Awungilobolele by Udokotela Shange Namajaha off The Indestructible Beat of Soweto, a phenomenal compilation of music coming from South Africa in the 1980’s.

 

 

Here’s a quick tune to help you get up, get energized, and light the rocket on your creative, idea-filled work week.

Five Guys Named Moe by Joe Jackson off of the fantastic Louis Jordan tribute album. Do yourself a fave and dig into some Louie Jordan.

These are bourbon ball makers. It makes four ice cubes. Four huge, whiskey-loving ice cubes, just one needed per glass.

These are bourbon ball ice cube makers. It makes four ice cubes. Four enormously huge, whiskey-loving ice cubes.

It’s simple. Give away exclusive cool stuff, for free.

That’s one way how Maker’s Mark puts the customer first. This short video blog shows three cool gifts I’ve received just by signing up for the Maker’s Mark Ambassador Club about five years ago. It’s a really cool loyalty program that rewards customers with exclusive perks. The letter that came with the gift this year encourages folks to go to the Maker’s Mark Facebook page to “share the laughs.” (Although it doesn’t look like a lot of folks did.)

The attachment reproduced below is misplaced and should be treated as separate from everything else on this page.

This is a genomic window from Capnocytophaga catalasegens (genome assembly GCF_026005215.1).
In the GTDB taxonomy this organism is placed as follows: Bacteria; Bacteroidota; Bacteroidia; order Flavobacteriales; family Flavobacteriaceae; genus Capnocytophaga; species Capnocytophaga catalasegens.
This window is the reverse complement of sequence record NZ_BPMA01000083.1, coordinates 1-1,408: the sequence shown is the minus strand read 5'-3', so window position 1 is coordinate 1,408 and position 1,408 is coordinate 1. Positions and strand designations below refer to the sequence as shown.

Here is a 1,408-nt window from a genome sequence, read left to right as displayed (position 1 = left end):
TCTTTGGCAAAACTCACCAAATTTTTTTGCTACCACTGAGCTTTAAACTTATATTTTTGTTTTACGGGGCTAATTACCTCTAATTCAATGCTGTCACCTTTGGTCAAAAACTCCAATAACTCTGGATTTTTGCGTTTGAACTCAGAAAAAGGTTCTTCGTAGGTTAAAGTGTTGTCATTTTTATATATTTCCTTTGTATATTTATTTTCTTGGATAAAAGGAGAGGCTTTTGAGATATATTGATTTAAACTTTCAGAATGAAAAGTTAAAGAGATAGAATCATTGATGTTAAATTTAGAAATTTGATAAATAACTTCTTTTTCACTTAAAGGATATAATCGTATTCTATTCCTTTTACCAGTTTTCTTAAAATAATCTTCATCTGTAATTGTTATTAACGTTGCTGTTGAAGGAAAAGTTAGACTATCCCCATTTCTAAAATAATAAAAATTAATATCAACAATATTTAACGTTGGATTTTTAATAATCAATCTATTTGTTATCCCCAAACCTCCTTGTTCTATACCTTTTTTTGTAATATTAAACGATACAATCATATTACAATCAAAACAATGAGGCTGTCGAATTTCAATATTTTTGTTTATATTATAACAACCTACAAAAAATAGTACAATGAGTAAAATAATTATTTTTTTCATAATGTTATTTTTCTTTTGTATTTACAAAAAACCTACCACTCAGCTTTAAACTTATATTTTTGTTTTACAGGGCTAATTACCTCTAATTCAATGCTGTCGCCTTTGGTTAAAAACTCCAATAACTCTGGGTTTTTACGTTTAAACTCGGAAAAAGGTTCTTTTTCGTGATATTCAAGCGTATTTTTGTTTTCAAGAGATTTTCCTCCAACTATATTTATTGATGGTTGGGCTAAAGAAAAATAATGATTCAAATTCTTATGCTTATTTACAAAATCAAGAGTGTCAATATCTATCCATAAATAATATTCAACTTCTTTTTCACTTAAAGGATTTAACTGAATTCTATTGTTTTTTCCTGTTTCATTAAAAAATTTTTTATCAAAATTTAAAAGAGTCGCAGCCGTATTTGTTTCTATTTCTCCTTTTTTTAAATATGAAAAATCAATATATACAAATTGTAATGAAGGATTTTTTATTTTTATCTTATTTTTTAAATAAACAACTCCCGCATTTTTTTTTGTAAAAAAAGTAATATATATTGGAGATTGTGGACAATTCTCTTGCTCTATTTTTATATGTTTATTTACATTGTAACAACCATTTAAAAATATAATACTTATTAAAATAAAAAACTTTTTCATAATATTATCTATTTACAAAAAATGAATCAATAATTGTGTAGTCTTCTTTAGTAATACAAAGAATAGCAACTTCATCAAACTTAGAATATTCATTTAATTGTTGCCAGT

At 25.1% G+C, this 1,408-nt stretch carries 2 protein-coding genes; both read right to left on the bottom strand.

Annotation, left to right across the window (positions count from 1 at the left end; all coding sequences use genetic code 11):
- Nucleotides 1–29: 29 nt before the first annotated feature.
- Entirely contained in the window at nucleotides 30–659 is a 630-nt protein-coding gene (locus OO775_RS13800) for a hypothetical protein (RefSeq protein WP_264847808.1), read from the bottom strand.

Word of Mouth.org calls it one of the best fan clubs of all time in this great story. They’re right. Maker’s Mark is making a huge number of fans feel special just by doing things a little differently. This disruptive tactic goes a long way to build not just long-term customers, but long-term fanatics. And hey, volume was up 16% for the first half of 2011 according to Nielsen. (See their entry into the Ogilvy Research Awards.)

Here’s Maker’s Mark website where people can sign up for the Ambassador program. And here are some neat photos from Maker’s Mark fans over at Flickr.